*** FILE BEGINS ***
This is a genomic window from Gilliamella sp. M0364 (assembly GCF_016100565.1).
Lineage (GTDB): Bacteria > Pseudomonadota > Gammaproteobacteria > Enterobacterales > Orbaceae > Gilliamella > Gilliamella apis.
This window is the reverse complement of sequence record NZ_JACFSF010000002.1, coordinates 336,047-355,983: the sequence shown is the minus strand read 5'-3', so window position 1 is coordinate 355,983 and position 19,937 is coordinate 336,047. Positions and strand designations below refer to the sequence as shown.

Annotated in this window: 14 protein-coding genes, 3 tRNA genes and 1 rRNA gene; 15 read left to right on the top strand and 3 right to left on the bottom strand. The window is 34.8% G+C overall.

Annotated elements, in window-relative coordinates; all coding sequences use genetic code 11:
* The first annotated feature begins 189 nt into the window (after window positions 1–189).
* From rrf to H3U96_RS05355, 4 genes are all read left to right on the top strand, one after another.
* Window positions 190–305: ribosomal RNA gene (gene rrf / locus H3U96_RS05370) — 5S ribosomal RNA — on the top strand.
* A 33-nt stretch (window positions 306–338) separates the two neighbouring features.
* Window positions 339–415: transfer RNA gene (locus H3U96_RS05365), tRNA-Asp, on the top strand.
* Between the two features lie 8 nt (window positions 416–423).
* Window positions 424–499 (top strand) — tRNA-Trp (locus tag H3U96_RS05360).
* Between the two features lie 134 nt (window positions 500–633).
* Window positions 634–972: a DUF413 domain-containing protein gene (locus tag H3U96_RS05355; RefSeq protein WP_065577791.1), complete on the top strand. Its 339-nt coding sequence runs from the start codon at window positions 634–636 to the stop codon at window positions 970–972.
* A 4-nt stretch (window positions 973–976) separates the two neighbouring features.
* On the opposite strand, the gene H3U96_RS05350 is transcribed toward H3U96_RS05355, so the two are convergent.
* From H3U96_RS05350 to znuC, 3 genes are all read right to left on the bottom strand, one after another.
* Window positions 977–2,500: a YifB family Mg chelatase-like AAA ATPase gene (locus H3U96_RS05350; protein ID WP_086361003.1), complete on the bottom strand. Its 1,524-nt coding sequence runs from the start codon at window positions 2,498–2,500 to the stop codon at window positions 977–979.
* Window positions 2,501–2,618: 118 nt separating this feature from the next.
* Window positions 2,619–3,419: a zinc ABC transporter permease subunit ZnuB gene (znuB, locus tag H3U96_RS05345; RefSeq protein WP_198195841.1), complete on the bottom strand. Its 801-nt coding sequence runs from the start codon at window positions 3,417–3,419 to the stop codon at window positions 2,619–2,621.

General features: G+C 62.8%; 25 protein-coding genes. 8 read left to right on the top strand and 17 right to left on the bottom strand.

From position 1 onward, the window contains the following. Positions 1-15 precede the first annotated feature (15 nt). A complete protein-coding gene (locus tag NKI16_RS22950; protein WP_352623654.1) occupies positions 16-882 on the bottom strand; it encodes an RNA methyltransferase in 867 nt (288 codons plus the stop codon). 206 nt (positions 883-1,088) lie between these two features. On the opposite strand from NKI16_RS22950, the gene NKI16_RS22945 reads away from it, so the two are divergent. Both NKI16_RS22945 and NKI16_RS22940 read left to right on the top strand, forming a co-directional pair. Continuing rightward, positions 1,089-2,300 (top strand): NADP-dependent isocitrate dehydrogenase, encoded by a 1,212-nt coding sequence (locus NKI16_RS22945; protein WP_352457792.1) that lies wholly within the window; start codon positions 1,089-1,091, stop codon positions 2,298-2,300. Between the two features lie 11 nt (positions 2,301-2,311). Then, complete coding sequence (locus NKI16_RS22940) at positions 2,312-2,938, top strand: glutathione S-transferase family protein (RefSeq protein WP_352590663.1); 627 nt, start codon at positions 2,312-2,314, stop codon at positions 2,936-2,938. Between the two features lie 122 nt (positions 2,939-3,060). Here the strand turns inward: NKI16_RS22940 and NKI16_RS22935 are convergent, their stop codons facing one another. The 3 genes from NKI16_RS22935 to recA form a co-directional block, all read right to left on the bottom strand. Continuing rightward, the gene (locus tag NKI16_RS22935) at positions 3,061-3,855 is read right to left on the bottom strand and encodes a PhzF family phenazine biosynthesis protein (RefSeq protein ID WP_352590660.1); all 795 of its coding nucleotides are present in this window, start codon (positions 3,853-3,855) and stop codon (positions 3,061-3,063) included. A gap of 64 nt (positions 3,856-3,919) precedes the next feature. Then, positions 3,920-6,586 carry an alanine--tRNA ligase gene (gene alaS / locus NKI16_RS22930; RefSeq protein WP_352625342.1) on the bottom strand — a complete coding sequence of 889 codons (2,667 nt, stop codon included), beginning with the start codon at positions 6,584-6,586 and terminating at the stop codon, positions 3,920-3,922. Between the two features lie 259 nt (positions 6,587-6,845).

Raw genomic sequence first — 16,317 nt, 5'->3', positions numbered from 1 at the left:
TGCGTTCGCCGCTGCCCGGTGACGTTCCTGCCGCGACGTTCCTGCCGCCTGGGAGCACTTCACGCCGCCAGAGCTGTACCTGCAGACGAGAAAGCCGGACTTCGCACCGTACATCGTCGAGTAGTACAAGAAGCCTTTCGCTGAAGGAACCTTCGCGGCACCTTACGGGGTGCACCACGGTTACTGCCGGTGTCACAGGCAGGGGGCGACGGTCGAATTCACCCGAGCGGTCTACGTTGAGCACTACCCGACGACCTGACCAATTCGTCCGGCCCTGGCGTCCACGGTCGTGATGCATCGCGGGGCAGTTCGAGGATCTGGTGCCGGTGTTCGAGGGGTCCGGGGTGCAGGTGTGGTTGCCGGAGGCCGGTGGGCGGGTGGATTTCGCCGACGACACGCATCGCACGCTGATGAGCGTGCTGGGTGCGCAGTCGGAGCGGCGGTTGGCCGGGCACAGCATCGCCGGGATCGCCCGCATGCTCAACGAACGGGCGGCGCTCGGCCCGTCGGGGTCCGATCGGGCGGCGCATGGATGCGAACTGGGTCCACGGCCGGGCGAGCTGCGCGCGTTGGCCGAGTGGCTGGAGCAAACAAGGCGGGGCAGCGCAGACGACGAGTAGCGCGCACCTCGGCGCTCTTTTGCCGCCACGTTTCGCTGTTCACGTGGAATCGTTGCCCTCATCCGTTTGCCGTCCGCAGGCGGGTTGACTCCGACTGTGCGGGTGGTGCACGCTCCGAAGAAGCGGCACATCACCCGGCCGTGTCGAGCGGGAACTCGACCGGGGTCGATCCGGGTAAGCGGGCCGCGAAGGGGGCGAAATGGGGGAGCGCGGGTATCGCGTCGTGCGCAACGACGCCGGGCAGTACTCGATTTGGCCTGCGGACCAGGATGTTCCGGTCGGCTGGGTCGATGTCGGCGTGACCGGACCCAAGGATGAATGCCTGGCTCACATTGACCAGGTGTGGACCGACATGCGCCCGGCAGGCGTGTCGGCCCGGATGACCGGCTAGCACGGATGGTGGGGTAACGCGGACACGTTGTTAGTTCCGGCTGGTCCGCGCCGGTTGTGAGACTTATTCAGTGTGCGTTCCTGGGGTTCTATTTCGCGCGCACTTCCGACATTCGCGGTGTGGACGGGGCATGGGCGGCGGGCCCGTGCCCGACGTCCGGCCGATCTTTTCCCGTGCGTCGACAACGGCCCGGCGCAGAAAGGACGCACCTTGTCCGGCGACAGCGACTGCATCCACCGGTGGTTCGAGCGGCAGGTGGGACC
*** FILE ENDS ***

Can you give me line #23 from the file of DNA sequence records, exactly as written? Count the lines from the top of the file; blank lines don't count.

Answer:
Raw genomic sequence first — 16,317 nt, 5'->3', positions numbered from 1 at the left: